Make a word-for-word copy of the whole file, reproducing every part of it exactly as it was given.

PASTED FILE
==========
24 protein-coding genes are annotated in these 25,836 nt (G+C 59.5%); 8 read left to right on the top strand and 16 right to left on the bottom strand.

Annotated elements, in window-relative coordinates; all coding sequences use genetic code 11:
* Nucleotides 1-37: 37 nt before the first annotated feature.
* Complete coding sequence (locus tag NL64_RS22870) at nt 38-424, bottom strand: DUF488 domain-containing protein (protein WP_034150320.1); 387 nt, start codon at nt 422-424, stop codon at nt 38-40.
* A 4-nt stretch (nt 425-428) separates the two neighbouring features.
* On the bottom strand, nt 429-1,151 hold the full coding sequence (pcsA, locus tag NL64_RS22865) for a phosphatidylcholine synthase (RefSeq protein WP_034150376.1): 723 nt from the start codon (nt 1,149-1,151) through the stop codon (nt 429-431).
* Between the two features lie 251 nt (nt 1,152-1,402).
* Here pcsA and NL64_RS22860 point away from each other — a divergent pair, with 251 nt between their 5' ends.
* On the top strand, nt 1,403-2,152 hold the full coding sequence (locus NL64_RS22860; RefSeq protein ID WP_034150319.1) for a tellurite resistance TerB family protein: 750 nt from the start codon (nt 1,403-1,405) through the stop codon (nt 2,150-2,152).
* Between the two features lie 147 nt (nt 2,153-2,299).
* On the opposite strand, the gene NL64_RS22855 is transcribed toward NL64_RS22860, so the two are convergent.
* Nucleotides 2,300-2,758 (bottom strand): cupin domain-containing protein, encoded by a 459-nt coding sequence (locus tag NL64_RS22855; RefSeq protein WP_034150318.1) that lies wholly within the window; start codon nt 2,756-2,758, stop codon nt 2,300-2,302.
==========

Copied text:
24 protein-coding genes are annotated in these 25,836 nt (G+C 59.5%); 8 read left to right on the top strand and 16 right to left on the bottom strand.

Annotated elements, in window-relative coordinates; all coding sequences use genetic code 11:
* Nucleotides 1-37: 37 nt before the first annotated feature.
* Complete coding sequence (locus tag NL64_RS22870) at nt 38-424, bottom strand: DUF488 domain-containing protein (protein WP_034150320.1); 387 nt, start codon at nt 422-424, stop codon at nt 38-40.
* A 4-nt stretch (nt 425-428) separates the two neighbouring features.
* On the bottom strand, nt 429-1,151 hold the full coding sequence (pcsA, locus tag NL64_RS22865) for a phosphatidylcholine synthase (RefSeq protein WP_034150376.1): 723 nt from the start codon (nt 1,149-1,151) through the stop codon (nt 429-431).
* Between the two features lie 251 nt (nt 1,152-1,402).
* Here pcsA and NL64_RS22860 point away from each other — a divergent pair, with 251 nt between their 5' ends.
* On the top strand, nt 1,403-2,152 hold the full coding sequence (locus NL64_RS22860; RefSeq protein ID WP_034150319.1) for a tellurite resistance TerB family protein: 750 nt from the start codon (nt 1,403-1,405) through the stop codon (nt 2,150-2,152).
* Between the two features lie 147 nt (nt 2,153-2,299).
* On the opposite strand, the gene NL64_RS22855 is transcribed toward NL64_RS22860, so the two are convergent.
* Nucleotides 2,300-2,758 (bottom strand): cupin domain-containing protein, encoded by a 459-nt coding sequence (locus tag NL64_RS22855; RefSeq protein WP_034150318.1) that lies wholly within the window; start codon nt 2,756-2,758, stop codon nt 2,300-2,302.